Gravel and Sand
Most natural soils are composed of more than 80% minerals rather than organic materials. The earliest hydroponic trials were performed in sand and gravel, which both work fine as growing media. Most mineral substrates are actually variations of these. To make gravel and sand work as intended, choose rocks or sands that do not interact with nutrient solutions.
Since many rocks are alkaline, they raise the pH excessively, which may result in nutrient deficiencies. Another problem with using gravel and sand is that they are especially heavy, which complicates the shipping and handling process, especially considering the vast quantities required in commercial operations. Commercial growers favor lighter substitutes—cooked rocks—over natural rock substances.
Perlite, Expanded Glass, Vermiculite & Clay Pellets
These grow mediums often get grouped together because of how they are manufactured (cooked), despite having vastly different roles in commercial gardens. Although popular among hydro gardeners, these are predominantly used as amendments or additives to peat moss in potted plants, or in the case of clay pellets, as heavy landscaping mulch (mostly in Europe).
Perlite and expanded glass are good at increasing the drainage of peat mixes without increasing nutrient retention, while vermiculite tends to have the opposite effect. In commercial hydroponic vegetable production, only perlite is still used in isolated facilities.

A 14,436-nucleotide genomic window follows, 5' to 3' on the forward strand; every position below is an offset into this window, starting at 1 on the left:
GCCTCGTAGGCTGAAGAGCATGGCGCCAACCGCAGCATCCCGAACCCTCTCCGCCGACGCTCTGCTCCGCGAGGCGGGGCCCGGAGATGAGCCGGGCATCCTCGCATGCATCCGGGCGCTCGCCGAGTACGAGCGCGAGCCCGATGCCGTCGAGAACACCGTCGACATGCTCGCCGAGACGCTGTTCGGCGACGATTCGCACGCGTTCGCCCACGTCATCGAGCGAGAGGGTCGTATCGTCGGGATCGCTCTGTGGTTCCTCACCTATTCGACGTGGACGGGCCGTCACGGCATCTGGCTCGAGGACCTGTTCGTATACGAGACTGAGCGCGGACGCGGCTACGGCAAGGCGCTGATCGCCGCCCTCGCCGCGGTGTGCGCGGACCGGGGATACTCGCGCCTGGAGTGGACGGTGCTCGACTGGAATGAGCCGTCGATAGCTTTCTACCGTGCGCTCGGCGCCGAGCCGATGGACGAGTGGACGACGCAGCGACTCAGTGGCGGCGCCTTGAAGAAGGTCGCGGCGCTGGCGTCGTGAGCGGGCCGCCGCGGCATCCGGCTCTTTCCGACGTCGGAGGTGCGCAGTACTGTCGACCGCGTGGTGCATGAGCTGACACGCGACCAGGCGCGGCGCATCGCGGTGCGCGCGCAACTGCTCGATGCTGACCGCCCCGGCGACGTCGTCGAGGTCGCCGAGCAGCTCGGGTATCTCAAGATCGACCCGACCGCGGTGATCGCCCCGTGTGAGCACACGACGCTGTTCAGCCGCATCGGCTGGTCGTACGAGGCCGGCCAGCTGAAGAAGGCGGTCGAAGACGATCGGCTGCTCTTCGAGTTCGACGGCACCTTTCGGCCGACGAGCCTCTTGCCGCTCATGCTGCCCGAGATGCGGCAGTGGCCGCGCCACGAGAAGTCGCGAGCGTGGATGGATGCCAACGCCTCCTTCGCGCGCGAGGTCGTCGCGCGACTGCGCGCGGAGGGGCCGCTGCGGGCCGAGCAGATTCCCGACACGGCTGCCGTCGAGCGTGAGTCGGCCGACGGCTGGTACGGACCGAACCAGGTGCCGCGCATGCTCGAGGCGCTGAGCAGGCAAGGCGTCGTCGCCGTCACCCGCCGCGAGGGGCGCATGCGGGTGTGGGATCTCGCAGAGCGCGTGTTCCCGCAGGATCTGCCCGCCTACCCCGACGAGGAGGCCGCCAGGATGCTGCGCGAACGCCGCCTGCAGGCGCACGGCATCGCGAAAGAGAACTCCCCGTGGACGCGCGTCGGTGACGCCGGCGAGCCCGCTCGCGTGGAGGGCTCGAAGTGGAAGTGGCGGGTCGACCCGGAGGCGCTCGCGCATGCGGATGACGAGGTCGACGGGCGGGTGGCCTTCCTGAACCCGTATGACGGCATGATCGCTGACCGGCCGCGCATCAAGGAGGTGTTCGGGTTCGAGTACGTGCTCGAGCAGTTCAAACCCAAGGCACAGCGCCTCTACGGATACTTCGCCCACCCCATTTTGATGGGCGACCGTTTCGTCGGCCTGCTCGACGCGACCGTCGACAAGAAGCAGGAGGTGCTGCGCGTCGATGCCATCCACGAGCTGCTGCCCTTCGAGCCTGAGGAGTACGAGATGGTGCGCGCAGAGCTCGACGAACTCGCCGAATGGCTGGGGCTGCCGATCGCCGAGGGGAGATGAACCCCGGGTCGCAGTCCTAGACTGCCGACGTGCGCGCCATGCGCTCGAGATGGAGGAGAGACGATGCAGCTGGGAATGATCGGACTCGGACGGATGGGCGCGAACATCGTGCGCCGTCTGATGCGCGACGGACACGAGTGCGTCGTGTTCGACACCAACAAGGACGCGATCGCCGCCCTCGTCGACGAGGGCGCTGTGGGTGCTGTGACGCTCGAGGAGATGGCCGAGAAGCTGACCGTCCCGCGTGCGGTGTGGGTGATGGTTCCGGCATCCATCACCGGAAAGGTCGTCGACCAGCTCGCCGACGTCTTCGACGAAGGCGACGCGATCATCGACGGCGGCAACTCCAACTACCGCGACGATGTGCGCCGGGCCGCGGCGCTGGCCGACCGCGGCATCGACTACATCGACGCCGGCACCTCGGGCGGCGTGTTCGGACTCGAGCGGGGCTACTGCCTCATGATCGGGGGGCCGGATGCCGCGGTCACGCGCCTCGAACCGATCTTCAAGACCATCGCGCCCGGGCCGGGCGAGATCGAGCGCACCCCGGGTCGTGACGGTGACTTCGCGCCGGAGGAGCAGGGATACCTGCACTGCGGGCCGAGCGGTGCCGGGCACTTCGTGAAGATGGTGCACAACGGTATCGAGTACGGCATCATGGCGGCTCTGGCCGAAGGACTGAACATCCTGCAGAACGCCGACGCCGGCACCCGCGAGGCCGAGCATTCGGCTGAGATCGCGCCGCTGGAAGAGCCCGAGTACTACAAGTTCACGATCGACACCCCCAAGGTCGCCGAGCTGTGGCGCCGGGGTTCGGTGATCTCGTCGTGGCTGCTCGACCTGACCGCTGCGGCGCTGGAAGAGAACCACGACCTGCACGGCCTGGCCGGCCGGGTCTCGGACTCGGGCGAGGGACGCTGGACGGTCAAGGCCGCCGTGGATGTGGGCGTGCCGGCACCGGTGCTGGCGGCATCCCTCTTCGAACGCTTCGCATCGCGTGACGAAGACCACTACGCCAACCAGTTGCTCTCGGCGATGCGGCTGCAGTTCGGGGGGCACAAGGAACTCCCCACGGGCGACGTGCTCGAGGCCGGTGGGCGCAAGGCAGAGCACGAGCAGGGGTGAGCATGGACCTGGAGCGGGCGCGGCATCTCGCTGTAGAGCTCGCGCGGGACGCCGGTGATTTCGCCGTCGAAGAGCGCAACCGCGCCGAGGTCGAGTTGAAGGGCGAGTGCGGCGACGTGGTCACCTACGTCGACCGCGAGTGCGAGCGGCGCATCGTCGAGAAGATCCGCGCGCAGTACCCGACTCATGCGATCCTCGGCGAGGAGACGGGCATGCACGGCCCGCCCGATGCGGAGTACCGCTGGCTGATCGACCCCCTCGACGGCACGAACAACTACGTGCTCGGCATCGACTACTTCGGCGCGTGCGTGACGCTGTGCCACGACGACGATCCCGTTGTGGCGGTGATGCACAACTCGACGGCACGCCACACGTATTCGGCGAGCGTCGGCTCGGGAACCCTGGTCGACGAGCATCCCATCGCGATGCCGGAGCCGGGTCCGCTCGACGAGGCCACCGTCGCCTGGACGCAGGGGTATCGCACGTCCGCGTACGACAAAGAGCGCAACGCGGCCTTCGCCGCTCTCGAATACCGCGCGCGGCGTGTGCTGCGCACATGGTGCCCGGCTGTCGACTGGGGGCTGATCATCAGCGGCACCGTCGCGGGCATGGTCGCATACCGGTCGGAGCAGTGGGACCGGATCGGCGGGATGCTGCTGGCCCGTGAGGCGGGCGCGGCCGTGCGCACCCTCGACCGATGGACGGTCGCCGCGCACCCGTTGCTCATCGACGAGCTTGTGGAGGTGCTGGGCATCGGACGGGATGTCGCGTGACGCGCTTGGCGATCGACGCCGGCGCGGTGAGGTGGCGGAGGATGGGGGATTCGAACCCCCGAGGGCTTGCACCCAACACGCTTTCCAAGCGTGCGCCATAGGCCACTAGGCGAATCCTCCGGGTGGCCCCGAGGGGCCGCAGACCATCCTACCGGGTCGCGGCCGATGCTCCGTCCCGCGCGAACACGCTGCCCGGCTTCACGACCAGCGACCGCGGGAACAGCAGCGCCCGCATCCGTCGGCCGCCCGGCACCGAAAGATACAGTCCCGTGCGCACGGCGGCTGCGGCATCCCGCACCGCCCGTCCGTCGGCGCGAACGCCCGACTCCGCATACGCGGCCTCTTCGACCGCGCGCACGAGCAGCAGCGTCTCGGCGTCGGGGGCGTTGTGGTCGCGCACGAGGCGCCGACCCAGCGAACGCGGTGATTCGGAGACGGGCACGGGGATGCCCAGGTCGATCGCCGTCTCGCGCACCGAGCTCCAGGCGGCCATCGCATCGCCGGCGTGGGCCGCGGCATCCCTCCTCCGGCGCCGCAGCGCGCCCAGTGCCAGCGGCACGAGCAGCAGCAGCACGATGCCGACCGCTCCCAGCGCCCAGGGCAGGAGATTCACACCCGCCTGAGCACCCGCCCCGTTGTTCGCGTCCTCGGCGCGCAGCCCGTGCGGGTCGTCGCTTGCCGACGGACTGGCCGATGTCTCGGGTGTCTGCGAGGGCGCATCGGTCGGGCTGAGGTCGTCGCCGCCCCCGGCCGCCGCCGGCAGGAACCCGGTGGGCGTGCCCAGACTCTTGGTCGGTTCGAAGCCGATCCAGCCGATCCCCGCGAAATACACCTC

The limiting factor of these options, as with all the media discussed so far, is that they are bulk products that must be contained in a pot. Over time, they settle and compact, which changes their behavior over the course of the season.
Stonewool is made with volcanic basalt that is melted and spun in a process similar to the way cotton candy is made. It is popular with commercial hydroponic growers because it is clean, does not interact with the nutrient solution, does not compact and retains its ability to dry and re-wet throughout the season.
Stonewool is consistent from bag to bag, and is ideal in recirculating hydro systems because it does not leach anything that was not already in the nutrient solution. Stonewool comes self-contained in pre-formed shapes that facilitate easy handling and eliminate the need for machines to handle bulk materials. Also, because of its smaller volume, spent stonewool is easier to dispose of. Stonewool also comes in bulk form, but the bulk form is rarely used commercially because it requires potting.
Another way to grow plants is by using no medium at all. Commercially, such options have proven impractical for anything beyond the size of a transplant or a head of lettuce, but this method of growing is especially successful in those applications.
Many growers might argue that most of these techniques, such as nutrient film technique, deep water culture and aeroponics, still use substrates, if only in trace amounts, to hold the plant into the system or to germinate or root the plant during the first few days of its life.
Handling horticultural substrates at the commercial level either requires immense machinery or a lot of people. Factors like dry weight, wet weight, ease of unpacking, dust, wettability and cost of transport are all factors that need to be considered when choosing one growing media over another. Performance of the substrate still matters, though, as the goal should always be growing the most crops with the least amount of resources.